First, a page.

ComplianceJuly 20, 2018

Limits on the availability of the new partial HMDA reporting exemption

On May 24, 2018, the Economic Growth, Regulatory Relief, and Consumer Protection Act was signed into law (Pub. L. No. 115-174, the “Act”). The Act is intended to provide regulatory relief to banks, particularly regional and community banks. A major provision of the Act involves amendments to the Home Mortgage Disclosure Act (“HMDA”) designed to reduce the burden on certain depository institutions from having to report certain HMDA data requirements that became effective on January 1, 2018.  We have heard from some depository institutions and other reporters that they believe the HMDA amendments made by the Act fully exempt them from their reporting obligations altogether, which is not the case.

On July 5, 2018, the FRB, OCC, FDIC, NCUA, and BCFP each issued similar statements about the Act’s relief from various HMDA data elements (the “Regulatory Relief Statements”).[1] Importantly, aspects of these statements indicate there are limits on the availability and scope of the new HMDA changes.  Among other things, the statements make it clear that the regulatory relief provided by the HMDA changes is a partial reporting exemption, limited to certain data points.

The new HMDA amendments made by Section 104 of the Act essentially provide that certain HMDA data points that became effective in 2018 do not apply to an insured depository institution or an insured credit union: (1) for closed-end mortgage loans if the institution originated fewer than 500 closed-end mortgage loans in each of the two preceding calendar years, and (2) for open-end lines of credit if the institution originated fewer than 500 open-end lines of credit in each of the two preceding calendar years, but only if the depository institution (if applicable) has not “…received a rating of ‘needs to improve record of meeting community credit needs’ during each of its two most recent examinations or a rating of ‘substantial noncompliance in meeting community credit needs’ on its most recent examination under Section 807(b)(2) of the Community Reinvestment Act…” Note that the partial HMDA reporting exemption is not available to non-depository institutions such as certain non-depository mortgage lenders.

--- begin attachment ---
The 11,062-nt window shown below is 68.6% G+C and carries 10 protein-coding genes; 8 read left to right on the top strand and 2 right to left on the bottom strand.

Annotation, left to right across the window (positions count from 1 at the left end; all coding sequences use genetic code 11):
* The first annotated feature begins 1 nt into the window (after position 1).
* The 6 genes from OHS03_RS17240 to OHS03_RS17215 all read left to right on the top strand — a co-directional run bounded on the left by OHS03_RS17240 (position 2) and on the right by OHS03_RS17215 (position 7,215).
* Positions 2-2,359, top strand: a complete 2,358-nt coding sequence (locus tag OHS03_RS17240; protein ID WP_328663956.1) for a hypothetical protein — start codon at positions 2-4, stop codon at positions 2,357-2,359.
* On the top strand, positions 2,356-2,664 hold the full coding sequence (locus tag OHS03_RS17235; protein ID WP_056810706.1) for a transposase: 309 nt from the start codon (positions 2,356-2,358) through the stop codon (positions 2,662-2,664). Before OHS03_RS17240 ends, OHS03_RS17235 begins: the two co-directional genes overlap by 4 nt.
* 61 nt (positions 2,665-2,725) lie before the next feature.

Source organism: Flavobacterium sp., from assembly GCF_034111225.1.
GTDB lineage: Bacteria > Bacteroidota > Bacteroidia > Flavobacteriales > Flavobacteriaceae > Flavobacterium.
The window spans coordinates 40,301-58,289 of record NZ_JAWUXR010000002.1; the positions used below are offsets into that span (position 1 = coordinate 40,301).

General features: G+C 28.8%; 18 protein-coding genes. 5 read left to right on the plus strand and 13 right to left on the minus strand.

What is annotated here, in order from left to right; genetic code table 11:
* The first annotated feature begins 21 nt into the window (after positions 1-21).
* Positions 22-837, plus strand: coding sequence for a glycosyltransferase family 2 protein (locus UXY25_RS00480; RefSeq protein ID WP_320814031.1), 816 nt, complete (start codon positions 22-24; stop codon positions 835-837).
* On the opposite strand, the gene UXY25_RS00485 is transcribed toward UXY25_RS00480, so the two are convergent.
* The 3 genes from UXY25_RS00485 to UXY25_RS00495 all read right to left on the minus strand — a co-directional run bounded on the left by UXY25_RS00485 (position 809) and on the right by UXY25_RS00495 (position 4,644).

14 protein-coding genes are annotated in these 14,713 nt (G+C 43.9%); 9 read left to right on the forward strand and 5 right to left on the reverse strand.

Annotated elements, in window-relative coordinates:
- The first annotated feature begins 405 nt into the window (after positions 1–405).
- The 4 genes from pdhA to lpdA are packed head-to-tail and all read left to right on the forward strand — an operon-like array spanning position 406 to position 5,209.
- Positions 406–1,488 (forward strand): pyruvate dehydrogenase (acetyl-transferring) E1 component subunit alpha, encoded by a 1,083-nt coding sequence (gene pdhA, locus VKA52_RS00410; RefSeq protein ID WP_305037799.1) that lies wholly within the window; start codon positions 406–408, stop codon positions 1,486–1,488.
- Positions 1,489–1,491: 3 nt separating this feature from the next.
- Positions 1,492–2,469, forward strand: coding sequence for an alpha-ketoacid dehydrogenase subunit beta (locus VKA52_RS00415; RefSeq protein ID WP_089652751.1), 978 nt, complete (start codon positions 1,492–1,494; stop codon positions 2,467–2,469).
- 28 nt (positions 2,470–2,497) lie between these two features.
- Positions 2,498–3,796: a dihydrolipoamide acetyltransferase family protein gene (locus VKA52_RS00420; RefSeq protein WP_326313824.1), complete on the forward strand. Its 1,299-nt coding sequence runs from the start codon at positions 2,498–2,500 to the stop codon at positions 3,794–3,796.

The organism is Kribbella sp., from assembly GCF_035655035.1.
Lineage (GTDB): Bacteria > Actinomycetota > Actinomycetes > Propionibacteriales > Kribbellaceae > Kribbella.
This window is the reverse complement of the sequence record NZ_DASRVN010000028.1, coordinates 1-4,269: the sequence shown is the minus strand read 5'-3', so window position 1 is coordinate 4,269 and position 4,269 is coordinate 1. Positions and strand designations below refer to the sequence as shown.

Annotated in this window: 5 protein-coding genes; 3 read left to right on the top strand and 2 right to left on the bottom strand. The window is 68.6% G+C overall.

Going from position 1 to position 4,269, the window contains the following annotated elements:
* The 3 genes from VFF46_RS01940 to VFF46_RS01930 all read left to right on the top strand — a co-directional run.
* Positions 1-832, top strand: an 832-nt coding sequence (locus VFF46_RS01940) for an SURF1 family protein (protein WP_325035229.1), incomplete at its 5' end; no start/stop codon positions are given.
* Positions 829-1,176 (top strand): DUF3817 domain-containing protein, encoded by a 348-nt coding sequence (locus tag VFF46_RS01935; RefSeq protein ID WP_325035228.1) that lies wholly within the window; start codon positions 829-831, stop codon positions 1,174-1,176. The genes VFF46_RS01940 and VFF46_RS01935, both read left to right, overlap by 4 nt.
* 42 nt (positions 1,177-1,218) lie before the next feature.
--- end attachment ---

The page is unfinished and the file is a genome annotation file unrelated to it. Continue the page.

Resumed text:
Here are some important considerations regarding the limited benefit of the new partial HMDA reporting exemption:

1.       The Act only eliminated the requirement to report the HMDA data elements added to Regulation C by the BCFP pursuant to amendments to HMDA made in Dodd-Frank that became effective beginning January 1, 2018. An institution that qualifies for the partial exemption must still report all the other HMDA data elements in effect for the 2018 reporting year.[2]

2.       Loan/Application Register (“LAR”) submissions must still be formatted in accordance with the 2018 Filing Instructions Guide for HMDA Data Collected.

3.       More important details and guidance relating to the partial HMDA data exemption are yet to come from regulators concerning actual implementation, including the CRA rating provision, technical reporting requirements, and the precise fields that are affected by the Act’s changes to HMDA.

4.       All depository institutions should note that examiners, as part of fair lending examinations, often ask for additional lending data, including many of the fields that certain institutions may no longer have to report under the partial exemption.  Consequently, it may be beneficial to have an internal process for capturing and retaining all the new required HMDA fields at the time loans are originated.  Further, much of that data is essential in conducting self-assessments.

The bottom line is that the Act only provides limited regulatory relief and does not relieve an institution that qualifies for the partial exemption from a number of important, ongoing HMDA-related data collection requirements and considerations.

Note: This statement is not intended to be legal, accounting, tax or other professional advice, and Wolters Kluwer encourages readers to review official materials and seek advice of counsel.